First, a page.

Some brands like Saatva only hand-deliver spring mattresses in their as-is state (not compressed or boxed), but Cushman says they can also be roll-packed or compressed and shipped in a box.
There’s one big one: high-motion transfer. “You’re going to feel your partner moving around, and you’re going to feel your pet jumping on the bed and rolling around,” Cushner says. Light sleepers, beware.
How much you’ll pay: $1,000–$3,000-plus
What it’s made of: A smooth surface over a foam, gel, or latex upper layer combined with at least one spring steel coil layer underneath.
Typical life span: Up to 10 years.
Who it’s good for: Both hot and cold sleepers.
Where to buy one: Mattress Firm, DreamCloud.
Both Anderson and Cushner agree: The hybrid is the best of both worlds. This pick combines pressure relief (that cushy top layer) and support (the interior spring-filled unit). “They often have smooth surfaces like memory foam mattresses, which look sleeker and elevated compared to the quilted, more traditional-looking innerspring top,” Anderson says. Hybrids are also known for their excellent edge support (which is backed up by pocketed coils and what he refers to as “temperature neutrality”). Their breathable core can accommodate hot or cold sleepers. “It’s not like you’re sleeping in or on a mattress, but kind of somewhere in between, which is a great feeling for a lot of people,” he adds.
The connected innerspring coils are not the best at isolating movement, which could be disruptive for light sleepers. Also if you purchase a hybrid with memory foam, you’ll be dealing with that material’s heat-retention issue—not ideal for those of us who get hot easily.
Hybrids can also be delivered flat-packed or compressed and shipped to your front door, so the setup is simple, but they’re notably heavier due to their steel springs. Consider having a friend lend a hand with unboxing.
Looking to add a mattress to your shopping cart? Browse these Domino faves:
How much you’ll pay: $1,000–$2,500-plus
What it’s made of: Between two to four layers of natural or synthetic latex foam over a spring or poly-foam core.
Typical life span: 12 to 20 years.
Who it’s good for: All body types and sleepers, plus anyone with allergies.
Where to buy one: Avocado Green Mattress Company, Sleep on Latex.
One hundred percent latex mattresses are naturally fire-resistant, while 100 percent natural latex beds, made from plant derivatives, are biodegradable, extremely durable, and the most eco-friendly choice of the bunch. This type contours to heavier body parts like the stomach, shoulders, and hips, and gently supports the neck and back, which is good news for your spine. “Latex has somewhat of a buoyant feel,” Anderson explains. That’s due in part to the open-cell structure in the layers, which increases airflow and makes it one of the more breathable mattresses. Oh, and there’s no need to wait around for a delivery person—these get the roll-and-wrap treatment, too.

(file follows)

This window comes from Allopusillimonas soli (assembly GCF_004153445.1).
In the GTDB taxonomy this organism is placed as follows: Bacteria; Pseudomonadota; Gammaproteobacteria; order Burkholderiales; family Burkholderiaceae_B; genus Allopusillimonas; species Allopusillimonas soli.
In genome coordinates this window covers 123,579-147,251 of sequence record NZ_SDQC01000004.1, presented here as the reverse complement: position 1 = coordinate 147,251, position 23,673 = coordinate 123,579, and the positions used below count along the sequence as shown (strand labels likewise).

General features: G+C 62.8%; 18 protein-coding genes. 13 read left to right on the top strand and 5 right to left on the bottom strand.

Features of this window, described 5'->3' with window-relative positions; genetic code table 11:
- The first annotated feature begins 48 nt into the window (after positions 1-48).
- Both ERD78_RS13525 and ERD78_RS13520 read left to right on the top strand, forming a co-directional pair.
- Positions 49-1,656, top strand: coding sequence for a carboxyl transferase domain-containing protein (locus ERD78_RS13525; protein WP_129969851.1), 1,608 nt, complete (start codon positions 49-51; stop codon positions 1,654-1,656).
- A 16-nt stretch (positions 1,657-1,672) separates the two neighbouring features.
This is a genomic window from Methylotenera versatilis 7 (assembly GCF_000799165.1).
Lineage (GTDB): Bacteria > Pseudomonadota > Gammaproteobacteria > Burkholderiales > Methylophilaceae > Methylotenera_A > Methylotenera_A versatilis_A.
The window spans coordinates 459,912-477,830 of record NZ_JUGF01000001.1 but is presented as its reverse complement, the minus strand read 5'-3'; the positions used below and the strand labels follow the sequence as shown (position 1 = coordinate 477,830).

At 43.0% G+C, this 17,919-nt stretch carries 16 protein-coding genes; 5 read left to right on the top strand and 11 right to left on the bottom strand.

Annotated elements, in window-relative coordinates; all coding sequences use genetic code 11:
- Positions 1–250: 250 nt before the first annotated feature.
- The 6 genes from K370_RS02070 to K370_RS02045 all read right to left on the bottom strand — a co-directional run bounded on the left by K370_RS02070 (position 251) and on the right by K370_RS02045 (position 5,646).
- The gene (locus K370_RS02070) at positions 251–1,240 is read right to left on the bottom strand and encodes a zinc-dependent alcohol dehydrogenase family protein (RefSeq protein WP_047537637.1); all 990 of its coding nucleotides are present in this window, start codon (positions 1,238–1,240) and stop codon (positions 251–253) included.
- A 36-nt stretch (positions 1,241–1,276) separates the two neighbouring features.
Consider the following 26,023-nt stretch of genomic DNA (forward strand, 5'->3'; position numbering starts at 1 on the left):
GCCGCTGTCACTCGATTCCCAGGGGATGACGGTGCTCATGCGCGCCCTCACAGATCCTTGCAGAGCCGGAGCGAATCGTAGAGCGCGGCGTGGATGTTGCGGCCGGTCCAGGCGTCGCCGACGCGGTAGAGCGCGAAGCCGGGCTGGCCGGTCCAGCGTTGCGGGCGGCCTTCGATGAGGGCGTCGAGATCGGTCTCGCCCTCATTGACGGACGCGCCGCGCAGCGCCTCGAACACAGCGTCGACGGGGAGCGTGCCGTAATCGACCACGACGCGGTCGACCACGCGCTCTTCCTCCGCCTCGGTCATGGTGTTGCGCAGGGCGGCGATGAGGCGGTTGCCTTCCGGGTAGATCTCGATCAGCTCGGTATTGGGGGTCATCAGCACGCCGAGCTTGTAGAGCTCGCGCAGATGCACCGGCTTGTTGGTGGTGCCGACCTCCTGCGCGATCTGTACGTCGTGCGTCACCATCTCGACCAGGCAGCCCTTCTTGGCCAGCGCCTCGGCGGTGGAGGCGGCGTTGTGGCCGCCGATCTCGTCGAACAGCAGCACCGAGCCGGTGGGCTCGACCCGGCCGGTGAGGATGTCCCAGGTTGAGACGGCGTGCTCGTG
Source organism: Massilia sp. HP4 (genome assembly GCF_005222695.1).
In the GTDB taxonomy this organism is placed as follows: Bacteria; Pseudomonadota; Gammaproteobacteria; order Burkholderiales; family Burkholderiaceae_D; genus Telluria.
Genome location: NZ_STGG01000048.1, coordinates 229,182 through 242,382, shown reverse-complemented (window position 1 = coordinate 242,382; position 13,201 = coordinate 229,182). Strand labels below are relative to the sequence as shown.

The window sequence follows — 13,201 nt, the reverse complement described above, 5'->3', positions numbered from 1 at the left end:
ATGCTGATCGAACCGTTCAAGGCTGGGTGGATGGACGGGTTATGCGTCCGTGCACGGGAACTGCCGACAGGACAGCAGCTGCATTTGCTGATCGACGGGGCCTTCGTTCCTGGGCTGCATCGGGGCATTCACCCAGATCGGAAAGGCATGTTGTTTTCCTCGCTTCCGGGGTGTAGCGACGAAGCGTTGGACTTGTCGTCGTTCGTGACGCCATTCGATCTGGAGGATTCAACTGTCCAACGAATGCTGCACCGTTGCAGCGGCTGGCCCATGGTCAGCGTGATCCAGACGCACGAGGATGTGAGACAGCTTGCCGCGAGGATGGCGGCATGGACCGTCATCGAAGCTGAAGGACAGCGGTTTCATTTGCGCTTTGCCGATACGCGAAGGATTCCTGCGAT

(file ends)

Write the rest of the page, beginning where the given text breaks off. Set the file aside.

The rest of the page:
Because they’re made of rubber, standard latex styles tend to be bouncy. And since manufacturing costs are higher, these mattresses are pricier. (A note on delivery: They can weigh, on average, between 90 and 125-plus pounds, so again, grab a pal to assist.)
How much you’ll pay: $250–$5,000
What it’s made of: Traditional memory foam infused with gel or gel beads.
Typical life span: Five to 8 years, longer depending on level of care and maintenance.
Who it’s good for: Side or back sleepers and anyone who needs extra lower back, neck, and joint support.
Where to buy one: Intellibed.
Like latex, this relative newcomer has contouring abilities that help to ease hip and shoulder pain, making it a draw for side and back sleepers who need a somewhat firm top. However, gel is less bouncy and doesn’t sink as much as foam on its own. “It’s almost like a really stretchy, durable grid that creates a very specific, weightless feeling,” Anderson says. They also reshape quickly after you get up for the day.
Anyone who often finds themselves becoming overheated at night should know that heat retention is still a factor here.